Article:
Heathrow’s ULTra PRT Robot Taxis Now In Service

Monster Taxi 2007 Sampler
The ULTra PRT (Personal Rapid Transit) electric robot pods, previewed by Airport International back in August 2009, have now entered full operational service at the UK's flagship airport, London Heathrow.

Commissioned by Heathrow's operator, BAA, and developed by the ULTra PRT firm, the system's comprised of 3.86 kilometers of track and 22 individual pods.

The pods, which are entirely autonomous, link a pair of parking lots with the airport's newest passenger facility, Terminal 5, and they're available around the clock. That's not to say that they run 24/7, but that a passenger can ‘hail' one any time he/she likes.

In the absence of a constantly-running service, the system reportedly saves energy, compared to older transport methods. There are other environmental features, too, including the batteries that power them, which are recycled once they've been worn out.

Heathrow Robot Taxi  
The frame of each Heathrow robot taxi is constructed from a plastic/steel mixture, making it fairly lightweight, while tubeless 13 inch tires run between the underside of the pods and the track. The track itself is two-way, allowing multiple services to be run at one time.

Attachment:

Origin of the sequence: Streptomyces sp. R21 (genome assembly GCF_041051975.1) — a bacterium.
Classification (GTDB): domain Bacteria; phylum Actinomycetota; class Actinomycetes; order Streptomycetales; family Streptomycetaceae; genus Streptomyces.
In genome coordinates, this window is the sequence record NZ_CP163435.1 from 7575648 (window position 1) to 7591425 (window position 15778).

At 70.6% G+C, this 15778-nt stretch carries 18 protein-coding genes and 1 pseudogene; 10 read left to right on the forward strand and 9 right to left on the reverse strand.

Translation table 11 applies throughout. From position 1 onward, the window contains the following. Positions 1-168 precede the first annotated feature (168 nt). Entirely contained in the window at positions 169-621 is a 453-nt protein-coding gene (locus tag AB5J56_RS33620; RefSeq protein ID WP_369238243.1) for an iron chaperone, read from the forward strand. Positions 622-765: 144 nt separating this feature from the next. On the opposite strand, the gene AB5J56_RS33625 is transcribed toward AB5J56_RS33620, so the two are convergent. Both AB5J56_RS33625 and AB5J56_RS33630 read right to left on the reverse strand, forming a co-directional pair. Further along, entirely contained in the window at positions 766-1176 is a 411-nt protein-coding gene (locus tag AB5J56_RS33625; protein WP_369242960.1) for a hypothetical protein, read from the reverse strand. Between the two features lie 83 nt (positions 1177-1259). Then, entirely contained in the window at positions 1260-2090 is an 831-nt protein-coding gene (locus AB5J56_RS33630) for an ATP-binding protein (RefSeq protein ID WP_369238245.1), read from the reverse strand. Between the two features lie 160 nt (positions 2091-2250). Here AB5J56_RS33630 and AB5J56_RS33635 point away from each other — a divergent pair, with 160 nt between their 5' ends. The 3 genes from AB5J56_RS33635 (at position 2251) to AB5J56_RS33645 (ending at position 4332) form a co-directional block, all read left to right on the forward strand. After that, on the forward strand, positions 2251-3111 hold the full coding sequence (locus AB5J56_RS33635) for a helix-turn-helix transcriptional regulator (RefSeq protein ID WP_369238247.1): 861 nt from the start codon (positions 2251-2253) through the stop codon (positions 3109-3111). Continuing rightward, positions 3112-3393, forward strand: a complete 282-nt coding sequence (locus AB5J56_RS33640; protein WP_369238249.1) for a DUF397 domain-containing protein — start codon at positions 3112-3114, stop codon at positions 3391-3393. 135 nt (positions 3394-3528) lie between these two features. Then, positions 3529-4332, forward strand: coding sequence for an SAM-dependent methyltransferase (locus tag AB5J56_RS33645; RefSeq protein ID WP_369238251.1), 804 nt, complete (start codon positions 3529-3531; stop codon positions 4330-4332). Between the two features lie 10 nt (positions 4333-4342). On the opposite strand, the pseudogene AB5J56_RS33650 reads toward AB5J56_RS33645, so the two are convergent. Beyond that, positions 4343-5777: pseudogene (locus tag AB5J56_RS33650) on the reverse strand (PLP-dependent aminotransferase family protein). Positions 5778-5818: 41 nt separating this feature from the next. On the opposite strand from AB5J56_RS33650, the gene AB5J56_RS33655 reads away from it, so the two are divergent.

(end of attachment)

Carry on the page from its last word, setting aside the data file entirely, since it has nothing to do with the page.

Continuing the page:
Each pod is capable of accommodating four passengers plus their luggage and, at present, they're used by something like 800 passengers on a daily basis. The speed of these airport robot pods peaks at about 25 miles per hour and, since the fleet became operational, they've shown themselves to be pretty reliable, with a five per cent failure rate.

The Personal Rapid Transport concept is not unique to Heathrow Airport but nowhere else has it been implemented on the same kind of scale.

ULTra PRT Airport System  
Research is now taking place into expanding use of the ULTra PRT airport system into other parts of the hub, potentially involving additional Heathrow terminals.

In related news, London Heathrow has set a new monthly passenger record of 6.9 million passengers.

Commenting on the figures, which related to July 2011, BAA attributed them to a leap in long-haul flights, amongst other factors. In fact, the final day of the month - Sunday 31 - was the busiest ever day at London Heathrow.


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